When the Countryside and Rights of Way Act 2000 (CROW) was first discussed six years ago, owners and prospective buyers of properties with land took fright. After all, the Act allows ramblers the right to roam across access land without having to keep to footpaths, and not everyone wants to find a group of complete strangers having a picnic 50yd from their stables.

But what is CROW’s real impact on equestrian properties? The Act has now come into force in three regions — the south-east, lower north-west and central southern England — and the good news for equestrian buyers is that its effect on land used for horses seems pretty limited. CROW only allows the right to roam on mountain, moor, heath and down, on registered common land and where landowners voluntarily allow access.

“A common misconception is that it confers the right to roam over more typical farmland. It does not,” explains David Legh of agent Fisher German.

As Legh points out, much of the land that belongs to equestrian properties falls under the definition of farmed land, and is therefore outside the scope of the Act, as is land used to train racehorses.

“In most cases it’s true that equestrian land won’t be affected because the majority of paddocks are quite heavily improved by land management,” agrees David Pardoe of Savills. But he warns: “This isn’t as simple as saying that horse land won’t be affected at all. And there are errors on the maps.”

The bad news is that land that falls under CROW will be heavily affected by the new right to roam.

“Footpaths and rights of ways do deter buyers, as will the CROW Act. The main concern is an intrusion of privacy,” says Richard Nocton of Woolley & Wallis.

And, as Pardoe points out, once the land is mapped as open access in definitive maps, it is very hard to change this.

“I think the right to appeal against open access classification has now closed and the statute only allows the country to be remapped every 10 years,” he says.

And, of course, running costs may increase if insurance premiums go up for open access estates. The walking season has only just started, so there is no history of claims, but insurance is a serious potential problem.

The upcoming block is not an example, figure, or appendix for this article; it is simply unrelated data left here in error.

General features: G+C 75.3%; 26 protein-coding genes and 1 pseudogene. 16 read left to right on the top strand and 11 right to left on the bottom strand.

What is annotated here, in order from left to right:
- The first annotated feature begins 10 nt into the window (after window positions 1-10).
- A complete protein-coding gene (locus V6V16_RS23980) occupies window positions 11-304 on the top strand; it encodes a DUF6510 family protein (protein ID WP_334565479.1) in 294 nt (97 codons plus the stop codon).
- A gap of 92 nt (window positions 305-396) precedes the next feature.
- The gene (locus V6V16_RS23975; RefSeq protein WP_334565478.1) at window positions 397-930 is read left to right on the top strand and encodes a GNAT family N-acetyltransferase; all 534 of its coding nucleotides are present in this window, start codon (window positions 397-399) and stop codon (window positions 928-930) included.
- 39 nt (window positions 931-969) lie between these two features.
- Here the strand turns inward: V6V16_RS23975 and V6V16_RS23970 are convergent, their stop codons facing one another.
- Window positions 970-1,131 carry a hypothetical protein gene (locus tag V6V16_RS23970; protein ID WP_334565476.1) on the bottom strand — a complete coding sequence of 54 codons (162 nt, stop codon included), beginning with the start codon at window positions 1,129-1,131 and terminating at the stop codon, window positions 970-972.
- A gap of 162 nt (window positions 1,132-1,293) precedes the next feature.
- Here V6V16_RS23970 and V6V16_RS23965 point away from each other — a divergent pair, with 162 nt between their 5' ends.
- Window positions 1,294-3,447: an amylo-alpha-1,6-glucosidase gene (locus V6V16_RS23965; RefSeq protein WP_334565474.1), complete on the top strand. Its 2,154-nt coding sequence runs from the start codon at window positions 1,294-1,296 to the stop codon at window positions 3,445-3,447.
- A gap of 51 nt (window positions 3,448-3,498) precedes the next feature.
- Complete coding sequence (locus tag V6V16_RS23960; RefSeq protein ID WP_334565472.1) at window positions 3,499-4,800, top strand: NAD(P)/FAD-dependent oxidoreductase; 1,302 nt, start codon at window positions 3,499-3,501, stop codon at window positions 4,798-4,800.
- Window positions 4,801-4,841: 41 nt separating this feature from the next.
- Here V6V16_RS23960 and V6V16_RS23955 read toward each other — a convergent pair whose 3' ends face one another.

Landowners have a reduced level of liability towards people who exercise CROW rights across their property, but DEFRA recommends anyone concerned about liability under the Animals Act 1971 to seek legal advice.

Kerry Dovey of White & Bowkers Solicitors explains that, should a horse kick a passing rambler, the owner could be liable if he knew the horse had a tendency to kick.

“If he didn’t know, he shouldn’t be liable,” she explains. “But I would never advocate someone leaving a stallion or a broodmare due to foal in a field that was subject to CROW.”

Dovey mentions a recent case when a farmer was held liable for cattle that escaped from his farm and hit a vehicle after a rambler left a gate open. Although the case referred to cattle and a right of way, she thinks the same could apply to horses and CROW land.

“I think anyone with land subject to CROW should have public liability insurance.”

A combination of lessened and increased insurance costs might eventually affect the prices of properties subject to CROW, although it is too early to tell.

“It is difficult to isolate one element of a purchase price as the reason for reduced value,” says the national access advisor for the Country Landowners and Business Association, Caroline Bedell.

“But if a potential purchaser were given the choice of two identical properties, and one had access land and the other did not, then nine out of 10 times it’s likely that the purchaser will go for the property without.”

  • This property focus was first published in Horse & Hound (9 June, ’05)


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